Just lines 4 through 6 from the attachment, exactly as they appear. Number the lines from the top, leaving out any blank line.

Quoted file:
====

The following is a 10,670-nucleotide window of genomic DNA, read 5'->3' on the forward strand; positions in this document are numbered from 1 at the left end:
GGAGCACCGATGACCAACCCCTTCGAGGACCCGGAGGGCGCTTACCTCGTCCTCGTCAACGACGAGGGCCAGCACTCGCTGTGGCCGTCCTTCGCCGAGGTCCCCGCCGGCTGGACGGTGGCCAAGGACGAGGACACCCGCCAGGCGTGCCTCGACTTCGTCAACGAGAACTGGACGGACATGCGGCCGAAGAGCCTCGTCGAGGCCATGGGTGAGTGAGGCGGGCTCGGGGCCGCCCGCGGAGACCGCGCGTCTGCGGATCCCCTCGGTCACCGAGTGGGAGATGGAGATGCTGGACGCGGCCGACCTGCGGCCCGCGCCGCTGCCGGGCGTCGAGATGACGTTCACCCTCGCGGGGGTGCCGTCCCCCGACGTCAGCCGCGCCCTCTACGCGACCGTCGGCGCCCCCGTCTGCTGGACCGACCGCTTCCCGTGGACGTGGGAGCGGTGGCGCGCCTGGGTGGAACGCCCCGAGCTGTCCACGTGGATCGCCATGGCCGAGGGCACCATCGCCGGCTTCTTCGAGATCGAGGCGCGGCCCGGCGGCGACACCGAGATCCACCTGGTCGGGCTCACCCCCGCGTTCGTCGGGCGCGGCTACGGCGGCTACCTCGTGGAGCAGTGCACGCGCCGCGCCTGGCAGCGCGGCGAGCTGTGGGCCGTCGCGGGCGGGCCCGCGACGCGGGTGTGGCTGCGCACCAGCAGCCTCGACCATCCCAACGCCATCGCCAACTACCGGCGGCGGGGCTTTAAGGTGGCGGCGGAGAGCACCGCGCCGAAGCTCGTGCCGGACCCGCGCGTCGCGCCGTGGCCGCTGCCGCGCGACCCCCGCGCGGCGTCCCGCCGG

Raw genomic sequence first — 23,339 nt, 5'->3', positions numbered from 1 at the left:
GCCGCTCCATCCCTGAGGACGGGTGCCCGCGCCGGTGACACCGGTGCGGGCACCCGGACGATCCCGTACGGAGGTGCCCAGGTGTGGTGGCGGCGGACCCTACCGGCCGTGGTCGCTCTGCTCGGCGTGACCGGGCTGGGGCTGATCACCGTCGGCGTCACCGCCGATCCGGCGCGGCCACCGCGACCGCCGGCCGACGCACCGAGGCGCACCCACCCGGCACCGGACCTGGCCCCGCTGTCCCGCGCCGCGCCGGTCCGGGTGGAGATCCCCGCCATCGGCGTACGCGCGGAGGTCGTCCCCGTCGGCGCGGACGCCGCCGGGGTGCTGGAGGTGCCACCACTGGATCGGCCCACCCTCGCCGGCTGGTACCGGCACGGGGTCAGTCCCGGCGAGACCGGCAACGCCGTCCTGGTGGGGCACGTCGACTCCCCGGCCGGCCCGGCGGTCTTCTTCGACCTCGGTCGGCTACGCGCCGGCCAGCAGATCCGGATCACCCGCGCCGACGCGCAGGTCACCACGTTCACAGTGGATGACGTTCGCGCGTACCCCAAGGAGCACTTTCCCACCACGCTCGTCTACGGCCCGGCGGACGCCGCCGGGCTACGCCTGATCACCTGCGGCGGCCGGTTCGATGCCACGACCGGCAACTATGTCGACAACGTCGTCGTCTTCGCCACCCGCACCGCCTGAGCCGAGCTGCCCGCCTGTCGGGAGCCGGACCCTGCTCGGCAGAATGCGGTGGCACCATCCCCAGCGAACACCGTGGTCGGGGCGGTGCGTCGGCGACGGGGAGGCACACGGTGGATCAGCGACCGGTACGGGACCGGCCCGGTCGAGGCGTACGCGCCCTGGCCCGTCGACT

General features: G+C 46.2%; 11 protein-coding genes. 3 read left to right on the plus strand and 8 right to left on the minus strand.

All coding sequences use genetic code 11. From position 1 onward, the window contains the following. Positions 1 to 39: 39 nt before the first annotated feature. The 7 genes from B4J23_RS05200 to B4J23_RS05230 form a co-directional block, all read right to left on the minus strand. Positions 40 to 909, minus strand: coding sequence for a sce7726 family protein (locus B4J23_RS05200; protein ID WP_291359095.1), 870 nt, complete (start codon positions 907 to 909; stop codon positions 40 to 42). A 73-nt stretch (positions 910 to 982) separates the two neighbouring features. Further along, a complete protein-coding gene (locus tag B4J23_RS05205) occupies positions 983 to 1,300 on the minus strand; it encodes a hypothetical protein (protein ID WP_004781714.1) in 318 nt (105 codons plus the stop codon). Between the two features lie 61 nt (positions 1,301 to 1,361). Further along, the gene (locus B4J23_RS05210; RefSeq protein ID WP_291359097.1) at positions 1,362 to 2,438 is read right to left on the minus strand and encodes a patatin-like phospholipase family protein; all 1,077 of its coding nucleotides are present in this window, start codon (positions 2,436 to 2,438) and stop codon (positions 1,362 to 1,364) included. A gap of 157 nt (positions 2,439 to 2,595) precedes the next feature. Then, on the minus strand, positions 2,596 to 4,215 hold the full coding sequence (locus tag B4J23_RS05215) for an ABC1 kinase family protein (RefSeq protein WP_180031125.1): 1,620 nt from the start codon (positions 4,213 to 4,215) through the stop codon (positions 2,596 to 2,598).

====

GCCGCTCCATCCCTGAGGACGGGTGCCCGCGCCGGTGACACCGGTGCGGGCACCCGGACGATCCCGTACGGAGGTGCCCAGGTGTGGTGGCGGCGGACCCTACCGGCCGTGGTCGCTCTGCTCGGCGTGACCGGGCTGGGGCTGATCACCGTCGGCGTCACCGCCGATCCGGCGCGGCCACCGCGACCGCCGGCCGACGCACCGAGGCGCACCCACCCGGCACCGGACCTGGCCCCGCTGTCCCGCGCCGCGCCGGTCCGGGTGGAGATCCCCGCCATCGGCGTACGCGCGGAGGTCGTCCCCGTCGGCGCGGACGCCGCCGGGGTGCTGGAGGTGCCACCACTGGATCGGCCCACCCTCGCCGGCTGGTACCGGCACGGGGTCAGTCCCGGCGAGACCGGCAACGCCGTCCTGGTGGGGCACGTCGACTCCCCGGCCGGCCCGGCGGTCTTCTTCGACCTCGGTCGGCTACGCGCCGGCCAGCAGATCCGGATCACCCGCGCCGACGCGCAGGTCACCACGTTCACAGTGGATGACGTTCGCGCGTACCCCAAGGAGCACTTTCCCACCACGCTCGTCTACGGCCCGGCGGACGCCGCCGGGCTACGCCTGATCACCTGCGGCGGCCGGTTCGATGCCACGACCGGCAACTATGTCGACAACGTCGTCGTCTTCGCCACCCGCACCGCCTGAGCCGAGCTGCCCGCCTGTCGGGAGCCGGACCCTGCTCGGCAGAATGCGGTGGCACCATCCCCAGCGAACACCGTGGTCGGGGCGGTGCGTCGGCGACGGGGAGGCACACGGTGGATCAGCGACCGGTACGGGACCGGCCCGGTCGAGGCGTACGCGCCCTGGCCCGTCGACT

General features: G+C 46.2%; 11 protein-coding genes. 3 read left to right on the plus strand and 8 right to left on the minus strand.

All coding sequences use genetic code 11. From position 1 onward, the window contains the following. Positions 1 to 39: 39 nt before the first annotated feature. The 7 genes from B4J23_RS05200 to B4J23_RS05230 form a co-directional block, all read right to left on the minus strand. Positions 40 to 909, minus strand: coding sequence for a sce7726 family protein (locus B4J23_RS05200; protein ID WP_291359095.1), 870 nt, complete (start codon positions 907 to 909; stop codon positions 40 to 42). A 73-nt stretch (positions 910 to 982) separates the two neighbouring features. Further along, a complete protein-coding gene (locus tag B4J23_RS05205) occupies positions 983 to 1,300 on the minus strand; it encodes a hypothetical protein (protein ID WP_004781714.1) in 318 nt (105 codons plus the stop codon). Between the two features lie 61 nt (positions 1,301 to 1,361). Further along, the gene (locus B4J23_RS05210; RefSeq protein ID WP_291359097.1) at positions 1,362 to 2,438 is read right to left on the minus strand and encodes a patatin-like phospholipase family protein; all 1,077 of its coding nucleotides are present in this window, start codon (positions 2,436 to 2,438) and stop codon (positions 1,362 to 1,364) included. A gap of 157 nt (positions 2,439 to 2,595) precedes the next feature. Then, on the minus strand, positions 2,596 to 4,215 hold the full coding sequence (locus tag B4J23_RS05215) for an ABC1 kinase family protein (RefSeq protein WP_180031125.1): 1,620 nt from the start codon (positions 4,213 to 4,215) through the stop codon (positions 2,596 to 2,598).